The two of them passed through to a dining room that could seat thirty in a pinch. Currently there were two places set at table. A woman of a certain age and a certain size (respectively, late-middle and very broad through the shoulders) waited for them there. She wore an apron and the look of a bull facing a matador.
“Scullery maid is quit,” she said, in lieu of greeting.
“Another one, Mrs. P.?” Neville asked. “I swear we can’t keep them for more than a few days.” The news meant that Mrs. Patavatsky was the last person living in the Hall who wasn’t some kind of supernatural being. It also meant Hughes would have to wash all the dishes. “It’s so hard finding good help, don’t you think, Mr. Van Heusen?”
The journalist looked around the room as if he expected an assassin to be hiding under the sideboard. “Can’t say as I blame her,” he said. “Probably realized who she was working for.”
“Is terrible job,” Mrs. Patavatsky said, nodding in agreement. “Being exploited for labor by capitalist. One day, scullery maids wake up, they organize. Then we see. Oh, yes, then we see.” She lifted the covers off some dishes on the sideboard. “Mister Neville,” she asked, rolling the V, “you think Reggie want meat cooked or raw today? Either way, I make nice for him.”
“Hmm, raw. Tonight’s the last of the full moon,” Neville told her. He seated himself, then gestured for his guest to do the same.
Van Heusen stared at him. “Your cook is a Bolshevik?” he asked.
“Ah, but you should see what she can do with a piece of fish,” Neville told him. “Mr. Van Heusen, I intend to answer all of your questions, but I also plan on dining, and decorum insists I can’t begin until you’re seated.”
The reporter grudgingly took a chair, scraping it across the floor until he was facing Neville directly. “I’m surprised you even need to eat.”
“To be perfectly accurate, I don’t,” Neville told him. “Yet if hunger were the only reason to dine, man would never have invented la sauce hollandaise. This smells divine, don’t you think?”
The first course—a delicate sole meuniere—was served before the reporter said another word. When he did, it was an accusation. “In the village, they think you’re just some eccentric foreign millionaire. We both know the truth, don’t we?”
“Oh?” Neville asked, lifting a morsel to his lips. He had re-arranged the bandages around his mouth to avoid staining them. Beneath them his flesh was… well. Perhaps our more sensitive readers do not need a detailed description of what mummified lips and teeth look like.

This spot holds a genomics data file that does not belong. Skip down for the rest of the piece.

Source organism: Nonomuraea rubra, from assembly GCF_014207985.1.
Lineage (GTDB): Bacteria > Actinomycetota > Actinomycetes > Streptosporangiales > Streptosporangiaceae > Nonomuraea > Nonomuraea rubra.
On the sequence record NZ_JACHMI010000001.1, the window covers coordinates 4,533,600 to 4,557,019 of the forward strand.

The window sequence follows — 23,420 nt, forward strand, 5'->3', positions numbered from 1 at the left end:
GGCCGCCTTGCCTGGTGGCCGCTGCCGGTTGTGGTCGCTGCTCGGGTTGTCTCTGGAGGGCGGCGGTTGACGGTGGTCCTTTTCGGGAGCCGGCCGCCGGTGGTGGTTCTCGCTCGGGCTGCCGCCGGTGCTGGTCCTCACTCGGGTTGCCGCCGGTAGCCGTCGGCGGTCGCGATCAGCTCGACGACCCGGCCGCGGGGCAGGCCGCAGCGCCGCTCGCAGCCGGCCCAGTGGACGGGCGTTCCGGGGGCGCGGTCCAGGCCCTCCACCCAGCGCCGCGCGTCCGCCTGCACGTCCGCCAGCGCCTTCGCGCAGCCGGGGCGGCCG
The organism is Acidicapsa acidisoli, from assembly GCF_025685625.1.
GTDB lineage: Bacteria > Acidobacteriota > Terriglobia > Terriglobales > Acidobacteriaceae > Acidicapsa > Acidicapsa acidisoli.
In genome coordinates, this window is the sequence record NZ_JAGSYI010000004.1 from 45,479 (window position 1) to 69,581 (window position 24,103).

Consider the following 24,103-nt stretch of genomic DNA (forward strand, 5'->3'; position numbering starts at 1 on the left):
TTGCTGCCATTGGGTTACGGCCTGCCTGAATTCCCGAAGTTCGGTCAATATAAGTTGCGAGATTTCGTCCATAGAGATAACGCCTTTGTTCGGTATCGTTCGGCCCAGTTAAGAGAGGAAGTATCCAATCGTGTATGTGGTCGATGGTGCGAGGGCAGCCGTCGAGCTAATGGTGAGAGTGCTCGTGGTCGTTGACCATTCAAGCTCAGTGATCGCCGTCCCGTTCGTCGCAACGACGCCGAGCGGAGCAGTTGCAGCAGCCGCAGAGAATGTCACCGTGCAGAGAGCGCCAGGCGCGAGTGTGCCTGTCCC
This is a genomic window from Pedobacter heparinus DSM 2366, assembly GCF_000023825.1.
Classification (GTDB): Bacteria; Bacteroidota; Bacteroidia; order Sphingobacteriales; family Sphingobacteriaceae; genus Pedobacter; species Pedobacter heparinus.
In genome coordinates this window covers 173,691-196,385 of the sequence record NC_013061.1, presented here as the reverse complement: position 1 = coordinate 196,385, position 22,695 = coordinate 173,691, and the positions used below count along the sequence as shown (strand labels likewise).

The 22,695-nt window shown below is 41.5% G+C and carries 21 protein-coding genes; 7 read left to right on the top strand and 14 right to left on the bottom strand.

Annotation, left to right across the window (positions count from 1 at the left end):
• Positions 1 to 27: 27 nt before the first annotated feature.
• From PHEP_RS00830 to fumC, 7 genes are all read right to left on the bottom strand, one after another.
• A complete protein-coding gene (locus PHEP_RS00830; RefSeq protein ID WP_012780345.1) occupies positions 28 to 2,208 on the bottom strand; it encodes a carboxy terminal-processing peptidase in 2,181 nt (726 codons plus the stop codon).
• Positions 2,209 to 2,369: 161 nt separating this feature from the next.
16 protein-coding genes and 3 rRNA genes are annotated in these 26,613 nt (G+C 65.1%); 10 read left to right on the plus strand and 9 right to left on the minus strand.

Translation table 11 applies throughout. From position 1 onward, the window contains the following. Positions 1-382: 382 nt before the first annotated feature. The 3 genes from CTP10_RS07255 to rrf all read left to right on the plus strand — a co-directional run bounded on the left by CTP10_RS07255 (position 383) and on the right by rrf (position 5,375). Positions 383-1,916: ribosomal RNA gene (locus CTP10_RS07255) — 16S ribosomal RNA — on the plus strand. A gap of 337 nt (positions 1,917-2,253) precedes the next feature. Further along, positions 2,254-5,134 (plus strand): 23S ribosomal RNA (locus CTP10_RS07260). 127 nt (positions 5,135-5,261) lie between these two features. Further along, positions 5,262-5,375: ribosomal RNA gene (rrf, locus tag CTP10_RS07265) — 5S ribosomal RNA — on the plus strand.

“You’re an ancient monster whose un-life is sustained by black magic,” Van Heusen said. His eyes gleamed.
“I prefer the term ‘mummy’.”
Van Heusen leered. He was very good at it. “I know all about you. Born in Ancient Egypt, during the First Intermediate Period. Just after the collapse of the Old Kingdom. You were, what, the brother of the Queen? Buried alive, they say.”
“Mummified alive. By the time they actually buried me I was past protesting,” Neville corrected.
“Stuck down in the ground where you belonged, but that wasn’t good enough, was it? Oh, no. I talked to one of the Egyptologists at the Metropolitan Museum in New York. He’d heard the whole story. He told me about how they found your grave site in the Valley of the Kings, buried under twenty feet of sand. Thought they’d made the discovery of the century. Expected to find golden sarcophagi and crumbling papyrus scrolls, that was all—dusty relics. Instead, when they cracked open the seal on your tomb, you came rushing out, scattering bearers and archaeologists like ninepins.”
“After four thousand years down there with nothing but beetles and animal-headed gods for company, I just wanted to get out and take a walk. It was a surprising turn of events for all of us. The chaps in the pith helmets took a couple of shots at me and I responded in a less than charitable fashion, admittedly. But really, once we calmed down and considered the situation more rationally, we all had a good laugh about it at the bar.”